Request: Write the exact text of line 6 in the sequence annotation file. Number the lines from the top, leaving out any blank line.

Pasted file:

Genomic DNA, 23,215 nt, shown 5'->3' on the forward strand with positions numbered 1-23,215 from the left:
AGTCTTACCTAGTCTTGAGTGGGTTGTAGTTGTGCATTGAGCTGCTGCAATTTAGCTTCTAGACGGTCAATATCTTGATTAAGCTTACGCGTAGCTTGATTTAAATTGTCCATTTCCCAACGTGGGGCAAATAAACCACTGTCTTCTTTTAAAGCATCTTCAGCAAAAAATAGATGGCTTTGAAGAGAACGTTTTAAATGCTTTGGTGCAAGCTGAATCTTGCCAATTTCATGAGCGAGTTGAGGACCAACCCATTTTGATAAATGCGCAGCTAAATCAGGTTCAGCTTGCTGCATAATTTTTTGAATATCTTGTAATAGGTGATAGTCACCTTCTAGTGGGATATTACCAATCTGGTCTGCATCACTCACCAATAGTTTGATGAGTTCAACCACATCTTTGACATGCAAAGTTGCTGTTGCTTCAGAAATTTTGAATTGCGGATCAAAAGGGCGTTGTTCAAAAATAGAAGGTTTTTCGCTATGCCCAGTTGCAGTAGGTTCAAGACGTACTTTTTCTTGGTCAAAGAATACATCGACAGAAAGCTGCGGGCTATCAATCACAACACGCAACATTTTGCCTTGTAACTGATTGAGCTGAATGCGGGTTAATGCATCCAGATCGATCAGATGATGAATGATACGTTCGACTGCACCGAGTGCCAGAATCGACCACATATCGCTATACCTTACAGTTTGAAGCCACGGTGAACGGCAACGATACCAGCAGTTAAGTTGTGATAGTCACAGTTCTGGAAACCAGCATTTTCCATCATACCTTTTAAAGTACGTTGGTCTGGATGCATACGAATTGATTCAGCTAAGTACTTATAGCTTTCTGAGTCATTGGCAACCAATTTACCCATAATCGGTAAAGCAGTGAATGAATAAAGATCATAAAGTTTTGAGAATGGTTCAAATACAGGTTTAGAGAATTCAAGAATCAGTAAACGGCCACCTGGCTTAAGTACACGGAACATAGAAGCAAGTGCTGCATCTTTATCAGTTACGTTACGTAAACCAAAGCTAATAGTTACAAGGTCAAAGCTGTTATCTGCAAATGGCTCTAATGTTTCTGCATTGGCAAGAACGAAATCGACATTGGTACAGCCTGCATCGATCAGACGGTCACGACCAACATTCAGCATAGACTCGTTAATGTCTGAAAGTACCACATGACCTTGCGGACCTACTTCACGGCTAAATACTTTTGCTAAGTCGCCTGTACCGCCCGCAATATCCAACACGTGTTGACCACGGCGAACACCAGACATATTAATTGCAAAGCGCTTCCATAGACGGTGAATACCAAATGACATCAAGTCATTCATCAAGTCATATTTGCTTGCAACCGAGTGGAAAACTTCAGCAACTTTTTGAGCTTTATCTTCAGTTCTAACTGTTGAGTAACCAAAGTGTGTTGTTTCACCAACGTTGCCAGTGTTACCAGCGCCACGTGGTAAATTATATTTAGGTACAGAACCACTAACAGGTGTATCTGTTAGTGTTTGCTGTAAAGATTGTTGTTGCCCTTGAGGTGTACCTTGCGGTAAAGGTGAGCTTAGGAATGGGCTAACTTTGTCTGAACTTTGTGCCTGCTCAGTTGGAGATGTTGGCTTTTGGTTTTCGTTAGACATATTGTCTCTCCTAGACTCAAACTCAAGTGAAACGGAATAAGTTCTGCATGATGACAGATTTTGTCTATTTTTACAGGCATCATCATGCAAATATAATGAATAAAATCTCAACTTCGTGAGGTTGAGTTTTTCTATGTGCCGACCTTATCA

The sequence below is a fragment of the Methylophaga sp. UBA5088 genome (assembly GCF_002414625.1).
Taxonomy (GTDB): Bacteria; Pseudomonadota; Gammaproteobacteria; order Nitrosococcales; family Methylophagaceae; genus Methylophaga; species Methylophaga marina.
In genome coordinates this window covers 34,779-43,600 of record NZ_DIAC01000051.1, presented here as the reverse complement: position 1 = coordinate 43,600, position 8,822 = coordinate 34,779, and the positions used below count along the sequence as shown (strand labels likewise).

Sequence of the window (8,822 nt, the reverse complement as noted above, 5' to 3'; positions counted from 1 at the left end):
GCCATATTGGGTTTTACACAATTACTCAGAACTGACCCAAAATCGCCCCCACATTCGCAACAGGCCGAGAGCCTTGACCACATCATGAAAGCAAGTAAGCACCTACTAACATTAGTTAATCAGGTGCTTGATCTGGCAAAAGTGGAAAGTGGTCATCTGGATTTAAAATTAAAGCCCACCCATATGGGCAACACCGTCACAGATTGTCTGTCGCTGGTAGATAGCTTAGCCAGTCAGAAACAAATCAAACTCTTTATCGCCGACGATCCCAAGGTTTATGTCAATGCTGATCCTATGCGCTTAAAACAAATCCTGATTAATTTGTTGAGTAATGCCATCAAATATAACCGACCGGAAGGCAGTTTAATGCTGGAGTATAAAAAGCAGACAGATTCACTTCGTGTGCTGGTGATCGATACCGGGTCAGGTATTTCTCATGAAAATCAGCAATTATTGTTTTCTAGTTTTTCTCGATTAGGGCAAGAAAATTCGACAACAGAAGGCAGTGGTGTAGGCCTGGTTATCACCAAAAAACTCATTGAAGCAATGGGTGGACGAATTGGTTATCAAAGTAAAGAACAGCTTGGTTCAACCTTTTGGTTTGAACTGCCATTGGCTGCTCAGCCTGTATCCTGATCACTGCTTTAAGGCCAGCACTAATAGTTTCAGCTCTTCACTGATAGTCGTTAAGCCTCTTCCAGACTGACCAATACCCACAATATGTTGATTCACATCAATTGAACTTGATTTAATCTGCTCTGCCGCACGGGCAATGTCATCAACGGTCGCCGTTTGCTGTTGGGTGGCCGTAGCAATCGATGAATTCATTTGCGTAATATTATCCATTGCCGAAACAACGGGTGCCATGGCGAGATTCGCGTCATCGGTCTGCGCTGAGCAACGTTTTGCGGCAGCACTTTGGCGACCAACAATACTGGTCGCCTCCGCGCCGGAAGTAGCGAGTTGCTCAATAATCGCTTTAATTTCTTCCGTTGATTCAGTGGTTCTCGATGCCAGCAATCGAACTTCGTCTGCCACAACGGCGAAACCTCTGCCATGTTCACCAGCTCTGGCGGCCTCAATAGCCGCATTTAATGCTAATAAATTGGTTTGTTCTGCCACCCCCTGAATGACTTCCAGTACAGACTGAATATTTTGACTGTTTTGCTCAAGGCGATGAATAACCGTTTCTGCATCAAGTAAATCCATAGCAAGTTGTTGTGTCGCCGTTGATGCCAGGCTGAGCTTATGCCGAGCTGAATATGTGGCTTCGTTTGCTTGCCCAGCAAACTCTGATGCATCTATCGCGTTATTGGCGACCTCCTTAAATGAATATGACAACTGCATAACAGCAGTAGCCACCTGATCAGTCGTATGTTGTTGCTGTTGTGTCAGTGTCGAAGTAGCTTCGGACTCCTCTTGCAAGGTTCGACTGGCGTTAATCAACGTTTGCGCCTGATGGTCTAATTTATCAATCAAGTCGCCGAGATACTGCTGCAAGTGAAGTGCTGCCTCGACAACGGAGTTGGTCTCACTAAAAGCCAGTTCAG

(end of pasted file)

Sequence of the window (8,822 nt, the reverse complement as noted above, 5' to 3'; positions counted from 1 at the left end):